I know it’s only Wednesday, but I already finished Ask The Dust. This happened for three reasons. First, and most important, I’m awesome. Second, I really enjoyed the book. And third, I’ll be at an offsite for work from tomorrow to Saturday. Don’t get too excited, I promise the offsite won’t be fun. In fact, it is so not fun that I won’t even write a joke about it. _____________________ Notice that empty space where there should be a joke? See that space and think of me bored at a work function for the next few days. But, loyal readers (mom), don’t fret. While I’m off being miserable you can read my posts over and over again. The joys of the internet.
So, like I said, this book is very good. John Fante’s writing style is a little like mine. I don’t mean that it’s bad like mine, I mean that it’s very random like mine. Also, similar to me, he likes to write in short sentences. As an example of his writing style, check out the first paragraph of the novel:
“One night I was sitting on the bed in my hotel room on Bunker Hill, down in the very middle of Los Angeles. It was an important night in my life, because I had to make a decision about the hotel. Either I paid up or I got out: that was what the note said, the note the landlady had put under my door. A great problem, deserving acute attention. I solved it by turning out the lights and going to bed.”
Dang, that’s good stuff. I’m not sure if I’m allowed to post material from his book here. I hope Mr. Fante won’t be too mad at me. Just to be safe, if you read that paragraph then please send the publisher a quarter, or, if you’d prefer, then send me $10. Ask The Dust is funny, quirky, tells a great story, and (in the end) is quite sad. I highly recommend this book to anyone who likes to write, or for someone who is looking for something different to read. I’m impressed by Mr. Fante, and at some point in the next year I’m sure I’ll read another of his books.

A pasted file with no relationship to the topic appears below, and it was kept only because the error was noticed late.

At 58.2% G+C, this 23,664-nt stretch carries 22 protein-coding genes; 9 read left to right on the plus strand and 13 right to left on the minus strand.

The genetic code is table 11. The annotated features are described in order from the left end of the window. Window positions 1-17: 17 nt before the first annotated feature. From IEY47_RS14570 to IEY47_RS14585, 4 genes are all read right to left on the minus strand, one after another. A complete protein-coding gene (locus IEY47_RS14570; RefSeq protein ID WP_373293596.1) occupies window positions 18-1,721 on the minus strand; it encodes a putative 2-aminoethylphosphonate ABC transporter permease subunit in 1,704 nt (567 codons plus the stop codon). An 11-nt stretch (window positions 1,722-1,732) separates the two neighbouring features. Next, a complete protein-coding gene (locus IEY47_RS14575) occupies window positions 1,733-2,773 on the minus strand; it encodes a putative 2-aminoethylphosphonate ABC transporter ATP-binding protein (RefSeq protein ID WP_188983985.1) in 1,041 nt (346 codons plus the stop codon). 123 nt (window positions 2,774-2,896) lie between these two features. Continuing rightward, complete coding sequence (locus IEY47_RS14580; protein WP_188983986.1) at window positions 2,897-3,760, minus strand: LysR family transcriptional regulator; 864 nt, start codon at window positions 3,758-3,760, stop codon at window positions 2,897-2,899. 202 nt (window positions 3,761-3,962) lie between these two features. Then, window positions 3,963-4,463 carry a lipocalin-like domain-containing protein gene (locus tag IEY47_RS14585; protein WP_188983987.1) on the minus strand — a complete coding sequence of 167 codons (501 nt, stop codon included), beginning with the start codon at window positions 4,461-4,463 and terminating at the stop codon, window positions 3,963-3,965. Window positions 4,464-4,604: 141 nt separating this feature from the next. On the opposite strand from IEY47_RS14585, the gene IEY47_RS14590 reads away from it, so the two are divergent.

Before I go, I’ll leave you with one more quote from the book. This is taken from a letter that the main character Bandini writes to an aspiring writer who is dying and looking for help writing: “Under ordinary circumstances I would call this a tragic situation. But having read the bile your manuscripts contain, let me speak for the world at large and say at once that your departure is everybody’s good fortune. You can’t write, Sammy. I suggest you concentrate on the business of putting your idiotic soul in order these last days before you leave a world that sighs with relief at your departure.”
I get your message loud and clear John Fante. And, with that, I won’t be posting for the next few days.